Solar Panels Can Lower Your Expenses While Boating
The starting point for a successful solar panel installment is evaluating your requirements. We present right here a simple evaluation based on the test boat used for our recent report on choosing and installing a solar panel. A few values are from experience, and others are accepted rules of thumb. For additional details regarding selecting and setting up a solar panel, view the March 2018 issue of Practical Sailor online.
Find the present draw of each and every piece of equipment (verify with panel ammeter if available) and approximate the number of hours operated. Record the number and capacity of your batteries, acknowledging that you can not draw below 50% charge without reducing their lifespan, and that you will seldom charge past 85% while away from the dock– as a result, only 35% of nameplate capacity is actually useable. Lastly, total your charging resources, including motor, wind, and solar. When it comes to solar, take the rated wattage x 5 hours/12 = amp-hours while on passage and wattage x 7 hours/12 = amp-hours while at anchor (sails do not shade and the boom can be rigged out sideways). This is far below the rated capability– sailors in the tropics will do better, and sailors farther north or sailing in the winter more poorly– however this is actually an accepted starting point.
Determining Panel Output
How many days can you manage with poor generation? Are you willing to economize during the course of a long cloudy stretch? Will you recharge at a marina or simply by running the engine every now and then? Long-term cruisers appriciate a wealth of power, while the infrequent cruisers may be satisfied with a lot less.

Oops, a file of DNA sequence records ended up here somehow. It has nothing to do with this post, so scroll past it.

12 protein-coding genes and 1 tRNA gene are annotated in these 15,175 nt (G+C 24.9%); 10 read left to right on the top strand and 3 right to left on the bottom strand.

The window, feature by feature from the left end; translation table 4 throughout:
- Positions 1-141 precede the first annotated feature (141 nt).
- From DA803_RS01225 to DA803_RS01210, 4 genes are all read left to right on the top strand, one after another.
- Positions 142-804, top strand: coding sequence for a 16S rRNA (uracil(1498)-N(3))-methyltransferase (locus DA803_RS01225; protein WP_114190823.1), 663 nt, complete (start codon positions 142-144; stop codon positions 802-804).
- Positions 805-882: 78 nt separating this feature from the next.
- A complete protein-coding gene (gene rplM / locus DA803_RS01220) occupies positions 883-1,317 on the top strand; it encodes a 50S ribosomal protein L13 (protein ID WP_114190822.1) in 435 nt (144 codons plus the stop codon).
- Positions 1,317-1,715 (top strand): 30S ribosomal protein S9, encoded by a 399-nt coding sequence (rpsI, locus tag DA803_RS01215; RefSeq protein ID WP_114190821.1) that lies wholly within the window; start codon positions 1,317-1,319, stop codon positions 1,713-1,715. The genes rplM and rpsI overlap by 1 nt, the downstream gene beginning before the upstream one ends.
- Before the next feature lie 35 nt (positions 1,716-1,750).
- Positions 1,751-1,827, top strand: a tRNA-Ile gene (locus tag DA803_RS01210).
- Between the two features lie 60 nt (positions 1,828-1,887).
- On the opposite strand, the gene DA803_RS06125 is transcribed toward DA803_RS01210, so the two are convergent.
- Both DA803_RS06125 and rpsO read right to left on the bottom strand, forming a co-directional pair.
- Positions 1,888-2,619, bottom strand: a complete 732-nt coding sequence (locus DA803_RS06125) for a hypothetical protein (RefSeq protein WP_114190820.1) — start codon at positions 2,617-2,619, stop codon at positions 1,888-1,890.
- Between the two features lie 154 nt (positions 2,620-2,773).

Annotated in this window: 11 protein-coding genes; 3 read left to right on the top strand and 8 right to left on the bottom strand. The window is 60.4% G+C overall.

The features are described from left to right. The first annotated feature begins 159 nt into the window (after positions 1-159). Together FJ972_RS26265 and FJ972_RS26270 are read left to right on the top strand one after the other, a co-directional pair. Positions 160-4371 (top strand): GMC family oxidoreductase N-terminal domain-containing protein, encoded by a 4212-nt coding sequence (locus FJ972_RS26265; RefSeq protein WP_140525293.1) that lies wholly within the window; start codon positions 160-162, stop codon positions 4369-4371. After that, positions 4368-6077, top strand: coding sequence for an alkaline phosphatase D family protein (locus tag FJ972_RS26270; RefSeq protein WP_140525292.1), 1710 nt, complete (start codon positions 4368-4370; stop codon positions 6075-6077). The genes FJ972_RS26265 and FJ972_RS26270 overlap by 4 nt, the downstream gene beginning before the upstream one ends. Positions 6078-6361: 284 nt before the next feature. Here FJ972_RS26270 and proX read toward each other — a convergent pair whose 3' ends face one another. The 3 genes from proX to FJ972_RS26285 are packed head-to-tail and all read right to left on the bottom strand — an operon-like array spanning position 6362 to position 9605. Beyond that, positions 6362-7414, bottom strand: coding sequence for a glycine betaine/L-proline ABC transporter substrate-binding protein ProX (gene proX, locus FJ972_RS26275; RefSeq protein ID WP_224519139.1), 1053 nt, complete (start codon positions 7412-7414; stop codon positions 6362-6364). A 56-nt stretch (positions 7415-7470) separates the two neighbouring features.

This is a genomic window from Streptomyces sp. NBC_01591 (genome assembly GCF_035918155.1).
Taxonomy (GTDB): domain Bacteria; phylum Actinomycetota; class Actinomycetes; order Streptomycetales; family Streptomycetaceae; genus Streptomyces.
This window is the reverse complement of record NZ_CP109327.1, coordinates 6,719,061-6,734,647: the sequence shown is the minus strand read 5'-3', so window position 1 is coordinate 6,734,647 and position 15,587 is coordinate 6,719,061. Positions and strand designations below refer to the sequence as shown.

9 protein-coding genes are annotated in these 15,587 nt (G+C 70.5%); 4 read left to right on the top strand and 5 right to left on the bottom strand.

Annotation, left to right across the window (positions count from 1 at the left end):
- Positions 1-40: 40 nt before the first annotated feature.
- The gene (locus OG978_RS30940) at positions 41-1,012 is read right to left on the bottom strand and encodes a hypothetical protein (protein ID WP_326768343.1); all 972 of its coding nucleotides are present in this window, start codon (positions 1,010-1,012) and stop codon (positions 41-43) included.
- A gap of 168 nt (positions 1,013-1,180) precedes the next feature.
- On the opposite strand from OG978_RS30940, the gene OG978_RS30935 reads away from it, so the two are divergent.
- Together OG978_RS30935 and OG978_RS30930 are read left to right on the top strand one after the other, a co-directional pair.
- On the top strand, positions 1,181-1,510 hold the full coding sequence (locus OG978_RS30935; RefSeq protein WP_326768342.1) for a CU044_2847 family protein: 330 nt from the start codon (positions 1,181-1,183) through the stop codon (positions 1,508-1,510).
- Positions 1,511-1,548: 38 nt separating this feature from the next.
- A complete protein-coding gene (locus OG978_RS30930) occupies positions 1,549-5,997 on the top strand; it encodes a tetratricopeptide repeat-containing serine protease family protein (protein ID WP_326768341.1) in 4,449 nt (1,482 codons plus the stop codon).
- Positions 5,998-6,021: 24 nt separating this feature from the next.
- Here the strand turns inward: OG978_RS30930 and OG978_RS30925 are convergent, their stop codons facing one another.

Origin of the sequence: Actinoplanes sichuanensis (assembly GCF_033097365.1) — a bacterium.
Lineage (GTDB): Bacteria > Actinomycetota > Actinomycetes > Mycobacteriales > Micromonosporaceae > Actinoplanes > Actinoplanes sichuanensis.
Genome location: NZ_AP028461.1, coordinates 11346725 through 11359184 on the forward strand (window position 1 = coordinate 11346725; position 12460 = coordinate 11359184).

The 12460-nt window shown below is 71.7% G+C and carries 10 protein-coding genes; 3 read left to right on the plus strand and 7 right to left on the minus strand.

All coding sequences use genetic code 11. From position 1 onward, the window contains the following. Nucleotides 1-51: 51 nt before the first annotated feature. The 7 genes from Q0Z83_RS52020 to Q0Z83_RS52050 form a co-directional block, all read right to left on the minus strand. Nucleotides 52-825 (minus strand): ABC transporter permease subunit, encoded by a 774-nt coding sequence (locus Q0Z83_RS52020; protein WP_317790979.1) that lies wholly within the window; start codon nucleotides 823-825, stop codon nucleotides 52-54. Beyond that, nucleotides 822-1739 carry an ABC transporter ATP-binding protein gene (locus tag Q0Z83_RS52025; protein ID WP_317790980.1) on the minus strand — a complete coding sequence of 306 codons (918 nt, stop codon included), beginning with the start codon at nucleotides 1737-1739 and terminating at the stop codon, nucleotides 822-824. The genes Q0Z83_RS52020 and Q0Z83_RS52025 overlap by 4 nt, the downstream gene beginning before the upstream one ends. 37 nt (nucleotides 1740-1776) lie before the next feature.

Every AH (amp-hour) consumed has a real cost in weight, panels, and dollars. If you can decrease usage by 50 AH/day you will save a battery (the useable capability), a 120 watt panel, and possibly a mounting arch. The expense savings might be $500 and 150 pounds for merely a few bulbs.
Lighting. Change from incandescent to LED and fluorescent lights, starting with the lights you make use of most. We use LEDs and fluorescent for the anchor, salon, and cockpit lights, but since we rarely run at night, we left the running and steaming lights alone. Likewise, the deck light and many task lights remain halogen or incandescent; they are not used enough to make a difference.
Go to bed at night and get up with the sun. Big savings in juice and more time to play. The gasoline solenoid is a big user for us; it runs the propane fridge and cabin heater, so it is on for long hours, but we can easily switch it off at night or go without refrigeration now and then.
Operate these on reduced speed and watch the hours. A wind scoop does not use power.
Do you actually need GPS and other instruments full-time on passage? Twenty years ago they didn’t even exist. Balance the sails in order to reduce the load on the autopilot.
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